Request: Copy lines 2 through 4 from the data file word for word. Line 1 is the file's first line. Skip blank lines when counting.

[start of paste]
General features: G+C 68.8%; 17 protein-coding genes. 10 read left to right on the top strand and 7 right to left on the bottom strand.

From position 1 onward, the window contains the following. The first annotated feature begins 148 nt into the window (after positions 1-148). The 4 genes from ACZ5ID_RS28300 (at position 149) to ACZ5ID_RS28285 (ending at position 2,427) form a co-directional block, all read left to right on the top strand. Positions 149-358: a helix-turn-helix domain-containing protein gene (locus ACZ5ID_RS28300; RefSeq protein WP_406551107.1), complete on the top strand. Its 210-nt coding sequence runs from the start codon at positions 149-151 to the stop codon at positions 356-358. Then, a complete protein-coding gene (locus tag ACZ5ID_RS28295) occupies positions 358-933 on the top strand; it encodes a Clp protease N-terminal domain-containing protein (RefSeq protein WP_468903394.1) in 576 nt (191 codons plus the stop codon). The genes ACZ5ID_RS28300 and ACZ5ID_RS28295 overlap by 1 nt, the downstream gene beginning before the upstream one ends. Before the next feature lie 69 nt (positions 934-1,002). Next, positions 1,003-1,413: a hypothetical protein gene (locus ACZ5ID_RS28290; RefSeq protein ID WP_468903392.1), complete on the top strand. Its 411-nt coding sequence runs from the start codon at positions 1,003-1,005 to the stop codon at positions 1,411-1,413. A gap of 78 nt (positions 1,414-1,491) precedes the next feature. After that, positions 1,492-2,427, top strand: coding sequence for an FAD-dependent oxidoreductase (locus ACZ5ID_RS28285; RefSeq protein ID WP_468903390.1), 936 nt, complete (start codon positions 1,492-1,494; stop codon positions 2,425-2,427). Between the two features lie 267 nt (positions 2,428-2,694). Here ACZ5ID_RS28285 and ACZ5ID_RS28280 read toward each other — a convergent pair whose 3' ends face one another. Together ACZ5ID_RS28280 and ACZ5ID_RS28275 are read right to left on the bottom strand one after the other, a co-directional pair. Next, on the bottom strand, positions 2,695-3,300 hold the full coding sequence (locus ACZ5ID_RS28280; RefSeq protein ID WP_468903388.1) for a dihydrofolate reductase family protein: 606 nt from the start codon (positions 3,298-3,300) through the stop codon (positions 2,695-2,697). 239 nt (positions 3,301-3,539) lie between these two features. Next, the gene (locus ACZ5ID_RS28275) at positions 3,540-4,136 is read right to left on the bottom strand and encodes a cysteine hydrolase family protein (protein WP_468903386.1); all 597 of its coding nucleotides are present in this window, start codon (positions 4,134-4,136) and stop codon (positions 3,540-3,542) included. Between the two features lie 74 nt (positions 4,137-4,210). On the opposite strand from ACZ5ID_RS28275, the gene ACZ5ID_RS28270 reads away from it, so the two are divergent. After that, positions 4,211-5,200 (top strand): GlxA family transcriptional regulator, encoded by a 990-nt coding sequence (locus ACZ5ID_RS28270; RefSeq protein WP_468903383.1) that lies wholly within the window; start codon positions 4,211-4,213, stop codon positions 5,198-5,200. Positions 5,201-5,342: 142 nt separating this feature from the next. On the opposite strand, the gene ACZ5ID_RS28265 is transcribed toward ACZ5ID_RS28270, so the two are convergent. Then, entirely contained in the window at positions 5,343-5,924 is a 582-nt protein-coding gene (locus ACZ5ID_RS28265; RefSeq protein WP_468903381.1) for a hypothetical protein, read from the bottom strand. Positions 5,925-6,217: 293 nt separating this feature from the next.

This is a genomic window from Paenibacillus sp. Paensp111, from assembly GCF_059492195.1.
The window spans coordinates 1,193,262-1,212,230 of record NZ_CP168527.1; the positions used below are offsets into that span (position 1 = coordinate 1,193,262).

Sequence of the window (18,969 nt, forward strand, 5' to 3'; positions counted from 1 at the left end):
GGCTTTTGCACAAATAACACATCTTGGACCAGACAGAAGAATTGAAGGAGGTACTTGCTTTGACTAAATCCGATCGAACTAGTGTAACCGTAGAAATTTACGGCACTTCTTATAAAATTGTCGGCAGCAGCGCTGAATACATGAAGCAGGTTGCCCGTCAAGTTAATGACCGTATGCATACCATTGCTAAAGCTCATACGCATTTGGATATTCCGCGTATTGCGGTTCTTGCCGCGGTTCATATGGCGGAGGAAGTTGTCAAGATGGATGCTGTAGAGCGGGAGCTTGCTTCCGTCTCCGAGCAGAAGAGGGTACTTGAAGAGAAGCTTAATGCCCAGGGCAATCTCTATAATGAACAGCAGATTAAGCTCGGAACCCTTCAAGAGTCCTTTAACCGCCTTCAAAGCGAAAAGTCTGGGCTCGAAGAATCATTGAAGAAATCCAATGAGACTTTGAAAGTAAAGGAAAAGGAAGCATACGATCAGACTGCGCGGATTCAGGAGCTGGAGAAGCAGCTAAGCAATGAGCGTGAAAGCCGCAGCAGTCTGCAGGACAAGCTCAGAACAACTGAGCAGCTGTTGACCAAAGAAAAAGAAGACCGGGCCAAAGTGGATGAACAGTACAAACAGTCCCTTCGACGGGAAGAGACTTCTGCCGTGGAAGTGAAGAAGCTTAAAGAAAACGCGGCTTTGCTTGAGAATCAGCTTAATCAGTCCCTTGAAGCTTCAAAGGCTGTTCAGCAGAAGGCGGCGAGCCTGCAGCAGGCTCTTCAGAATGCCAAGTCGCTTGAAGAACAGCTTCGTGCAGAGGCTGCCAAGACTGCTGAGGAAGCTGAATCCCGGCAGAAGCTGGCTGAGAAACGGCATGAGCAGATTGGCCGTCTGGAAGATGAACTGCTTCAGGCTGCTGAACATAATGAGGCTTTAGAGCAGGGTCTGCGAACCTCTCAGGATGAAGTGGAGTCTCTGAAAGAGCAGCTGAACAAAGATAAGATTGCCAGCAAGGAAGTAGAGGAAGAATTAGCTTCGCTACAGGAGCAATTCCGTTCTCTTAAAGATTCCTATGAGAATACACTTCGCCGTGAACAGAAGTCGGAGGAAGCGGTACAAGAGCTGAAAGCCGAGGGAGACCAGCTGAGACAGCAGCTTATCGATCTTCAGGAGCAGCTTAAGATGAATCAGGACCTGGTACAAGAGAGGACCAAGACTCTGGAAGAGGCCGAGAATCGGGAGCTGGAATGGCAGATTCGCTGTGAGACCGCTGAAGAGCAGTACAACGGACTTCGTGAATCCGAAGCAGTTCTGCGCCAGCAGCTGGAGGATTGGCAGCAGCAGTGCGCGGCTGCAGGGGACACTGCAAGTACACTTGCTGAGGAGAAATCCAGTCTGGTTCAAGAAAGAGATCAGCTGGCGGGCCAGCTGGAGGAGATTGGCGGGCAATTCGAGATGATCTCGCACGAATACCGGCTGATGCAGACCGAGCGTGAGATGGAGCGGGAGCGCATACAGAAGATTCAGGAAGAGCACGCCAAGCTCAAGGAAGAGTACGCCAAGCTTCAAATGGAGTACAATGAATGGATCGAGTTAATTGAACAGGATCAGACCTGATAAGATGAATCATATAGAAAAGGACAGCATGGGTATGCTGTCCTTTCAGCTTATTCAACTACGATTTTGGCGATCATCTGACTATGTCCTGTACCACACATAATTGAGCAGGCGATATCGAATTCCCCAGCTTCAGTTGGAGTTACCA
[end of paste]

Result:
From position 1 onward, the window contains the following. The first annotated feature begins 148 nt into the window (after positions 1-148). The 4 genes from ACZ5ID_RS28300 (at position 149) to ACZ5ID_RS28285 (ending at position 2,427) form a co-directional block, all read left to right on the top strand. Positions 149-358: a helix-turn-helix domain-containing protein gene (locus ACZ5ID_RS28300; RefSeq protein WP_406551107.1), complete on the top strand. Its 210-nt coding sequence runs from the start codon at positions 149-151 to the stop codon at positions 356-358. Then, a complete protein-coding gene (locus tag ACZ5ID_RS28295) occupies positions 358-933 on the top strand; it encodes a Clp protease N-terminal domain-containing protein (RefSeq protein WP_468903394.1) in 576 nt (191 codons plus the stop codon). The genes ACZ5ID_RS28300 and ACZ5ID_RS28295 overlap by 1 nt, the downstream gene beginning before the upstream one ends. Before the next feature lie 69 nt (positions 934-1,002). Next, positions 1,003-1,413: a hypothetical protein gene (locus ACZ5ID_RS28290; RefSeq protein ID WP_468903392.1), complete on the top strand. Its 411-nt coding sequence runs from the start codon at positions 1,003-1,005 to the stop codon at positions 1,411-1,413. A gap of 78 nt (positions 1,414-1,491) precedes the next feature. After that, positions 1,492-2,427, top strand: coding sequence for an FAD-dependent oxidoreductase (locus ACZ5ID_RS28285; RefSeq protein ID WP_468903390.1), 936 nt, complete (start codon positions 1,492-1,494; stop codon positions 2,425-2,427). Between the two features lie 267 nt (positions 2,428-2,694). Here ACZ5ID_RS28285 and ACZ5ID_RS28280 read toward each other — a convergent pair whose 3' ends face one another. Together ACZ5ID_RS28280 and ACZ5ID_RS28275 are read right to left on the bottom strand one after the other, a co-directional pair. Next, on the bottom strand, positions 2,695-3,300 hold the full coding sequence (locus ACZ5ID_RS28280; RefSeq protein ID WP_468903388.1) for a dihydrofolate reductase family protein: 606 nt from the start codon (positions 3,298-3,300) through the stop codon (positions 2,695-2,697). 239 nt (positions 3,301-3,539) lie between these two features. Next, the gene (locus ACZ5ID_RS28275) at positions 3,540-4,136 is read right to left on the bottom strand and encodes a cysteine hydrolase family protein (protein WP_468903386.1); all 597 of its coding nucleotides are present in this window, start codon (positions 4,134-4,136) and stop codon (positions 3,540-3,542) included. Between the two features lie 74 nt (positions 4,137-4,210). On the opposite strand from ACZ5ID_RS28275, the gene ACZ5ID_RS28270 reads away from it, so the two are divergent. After that, positions 4,211-5,200 (top strand): GlxA family transcriptional regulator, encoded by a 990-nt coding sequence (locus ACZ5ID_RS28270; RefSeq protein WP_468903383.1) that lies wholly within the window; start codon positions 4,211-4,213, stop codon positions 5,198-5,200. Positions 5,201-5,342: 142 nt separating this feature from the next. On the opposite strand, the gene ACZ5ID_RS28265 is transcribed toward ACZ5ID_RS28270, so the two are convergent. Then, entirely contained in the window at positions 5,343-5,924 is a 582-nt protein-coding gene (locus ACZ5ID_RS28265; RefSeq protein WP_468903381.1) for a hypothetical protein, read from the bottom strand. Positions 5,925-6,217: 293 nt separating this feature from the next.

This is a genomic window from Paenibacillus sp. Paensp111, from assembly GCF_059492195.1.
The window spans coordinates 1,193,262-1,212,230 of record NZ_CP168527.1; the positions used below are offsets into that span (position 1 = coordinate 1,193,262).